Between the years 1912 until 1919, Virginia Woolf and her husband Leonard spent their weekends and holidays in a rented country house in East Sussex called Asheham house.
Virginia rented the home (which is sometimes spelled Asham) with her Bloomsbury Group friends who took turns sharing the house. Virginia and Leonard actually spent their wedding night in the house before leaving for their European honeymoon.
According to the book Virginia Woolf: An Inner Life, Virginia and Leonard often heard strange noises in the house and soon believed it to be haunted. In his diary, Leonard wrote about the ghostly noises in his diary:
“Asham was a strange house. The country people on the farm were convinced that it was haunted, that there was treasure buried in the cellar, and no one would spend the night in it. It is true that at night one often heard extraordinary noises both in the cellars and in the attic. It sounded as if two people were walking from room, opening and shutting doors, sighing, whispering…I have never known a house which had such a strong character, personality of its own – romantic, gentle, melancholy, lovely. It was Asham and its ghostly footsteps and whisperings which gave Virginia the idea for A Haunted House and I can immediately see, hear, and smell the house when I read the opening words: ‘whatever hour you woke there was a door shutting. From room to room they went, hand in hand, lifting here, opening there, making sure – a ghostly couple.’”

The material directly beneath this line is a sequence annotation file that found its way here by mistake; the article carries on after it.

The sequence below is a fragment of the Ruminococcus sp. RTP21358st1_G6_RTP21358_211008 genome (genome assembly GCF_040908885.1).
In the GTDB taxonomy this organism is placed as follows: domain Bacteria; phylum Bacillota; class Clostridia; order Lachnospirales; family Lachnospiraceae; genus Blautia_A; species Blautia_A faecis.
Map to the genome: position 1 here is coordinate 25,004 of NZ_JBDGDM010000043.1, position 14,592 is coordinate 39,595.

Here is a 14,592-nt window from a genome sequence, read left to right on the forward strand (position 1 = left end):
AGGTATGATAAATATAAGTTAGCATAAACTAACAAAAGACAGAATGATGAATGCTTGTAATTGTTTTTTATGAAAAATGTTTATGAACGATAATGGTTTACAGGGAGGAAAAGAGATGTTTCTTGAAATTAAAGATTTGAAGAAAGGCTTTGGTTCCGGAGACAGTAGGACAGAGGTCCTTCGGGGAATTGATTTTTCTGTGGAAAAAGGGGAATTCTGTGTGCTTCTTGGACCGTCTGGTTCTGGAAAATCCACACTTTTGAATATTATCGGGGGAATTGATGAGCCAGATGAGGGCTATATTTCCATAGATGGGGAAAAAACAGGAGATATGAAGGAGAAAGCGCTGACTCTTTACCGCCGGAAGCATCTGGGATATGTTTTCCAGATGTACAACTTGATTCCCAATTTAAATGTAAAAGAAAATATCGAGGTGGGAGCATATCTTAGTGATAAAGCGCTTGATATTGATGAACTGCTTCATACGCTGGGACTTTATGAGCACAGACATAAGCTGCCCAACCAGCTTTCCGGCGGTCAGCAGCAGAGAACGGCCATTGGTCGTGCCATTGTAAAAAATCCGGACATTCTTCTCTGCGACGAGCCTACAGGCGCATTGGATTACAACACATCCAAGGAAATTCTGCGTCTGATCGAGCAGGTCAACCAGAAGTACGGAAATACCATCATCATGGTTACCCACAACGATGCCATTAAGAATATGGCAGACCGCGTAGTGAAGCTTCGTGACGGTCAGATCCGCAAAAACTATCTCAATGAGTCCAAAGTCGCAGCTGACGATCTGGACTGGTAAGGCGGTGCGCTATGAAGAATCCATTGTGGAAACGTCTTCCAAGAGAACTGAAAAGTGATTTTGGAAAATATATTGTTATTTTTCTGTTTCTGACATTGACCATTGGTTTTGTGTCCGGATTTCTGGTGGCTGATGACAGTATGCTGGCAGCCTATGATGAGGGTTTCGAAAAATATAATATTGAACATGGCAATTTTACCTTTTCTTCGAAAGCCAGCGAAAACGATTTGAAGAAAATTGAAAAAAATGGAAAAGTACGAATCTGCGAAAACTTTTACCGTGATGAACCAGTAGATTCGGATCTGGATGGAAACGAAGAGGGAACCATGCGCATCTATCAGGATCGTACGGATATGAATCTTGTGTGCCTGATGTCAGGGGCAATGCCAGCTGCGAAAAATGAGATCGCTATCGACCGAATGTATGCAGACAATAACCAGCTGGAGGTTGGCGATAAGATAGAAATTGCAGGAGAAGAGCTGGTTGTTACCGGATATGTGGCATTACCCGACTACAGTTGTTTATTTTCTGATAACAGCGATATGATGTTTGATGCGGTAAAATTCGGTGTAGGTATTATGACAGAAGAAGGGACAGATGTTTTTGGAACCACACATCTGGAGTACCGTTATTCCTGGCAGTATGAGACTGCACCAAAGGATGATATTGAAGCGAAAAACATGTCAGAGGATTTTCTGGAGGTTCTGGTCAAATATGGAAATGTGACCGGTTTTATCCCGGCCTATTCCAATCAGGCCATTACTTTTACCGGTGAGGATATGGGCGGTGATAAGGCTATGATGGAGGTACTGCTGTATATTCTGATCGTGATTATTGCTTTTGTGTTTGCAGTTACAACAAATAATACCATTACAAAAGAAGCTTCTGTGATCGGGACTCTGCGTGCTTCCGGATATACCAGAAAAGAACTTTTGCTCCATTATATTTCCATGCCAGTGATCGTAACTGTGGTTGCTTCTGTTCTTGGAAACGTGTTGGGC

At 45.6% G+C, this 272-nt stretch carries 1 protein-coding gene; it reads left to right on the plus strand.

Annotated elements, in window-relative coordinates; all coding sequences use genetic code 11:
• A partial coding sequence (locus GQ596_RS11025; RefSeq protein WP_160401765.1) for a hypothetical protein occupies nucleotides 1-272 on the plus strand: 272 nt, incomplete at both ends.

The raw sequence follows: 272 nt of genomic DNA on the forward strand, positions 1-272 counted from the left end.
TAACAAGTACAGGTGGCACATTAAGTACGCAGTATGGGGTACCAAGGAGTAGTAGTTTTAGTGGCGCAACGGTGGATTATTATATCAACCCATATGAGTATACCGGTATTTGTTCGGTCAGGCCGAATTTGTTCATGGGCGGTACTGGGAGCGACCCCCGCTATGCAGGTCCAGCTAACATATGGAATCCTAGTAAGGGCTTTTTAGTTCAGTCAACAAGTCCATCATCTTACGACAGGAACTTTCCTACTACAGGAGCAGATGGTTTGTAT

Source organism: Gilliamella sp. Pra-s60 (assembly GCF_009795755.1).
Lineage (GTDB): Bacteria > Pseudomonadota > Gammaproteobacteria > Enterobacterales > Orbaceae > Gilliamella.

After Virginia and Leonard were forced to give up the lease on Asheham house in 1919, they bought nearby Monk’s house, which they owned for the rest of their lives.
Despite Virginia’s love for Asheham house during her time there, when she visited the home later that year she decided it was “a little shut in and dismal…but I expect this is one of the devices of the imagination.”
In 1932, the house and the land it sat on was sold to a cement company who allowed the home to become rundown and dilapidated.
Although the house was listed as a historical building, the company demolished it in 1994, after features of the home were preserved.
The Asham Award: The Woolfs at Asham: http://www.ashamaward.com/pages/content/index.asp?PageID=71
“Virginia Woolf: An Inner Life”; Julia Briggs; 2005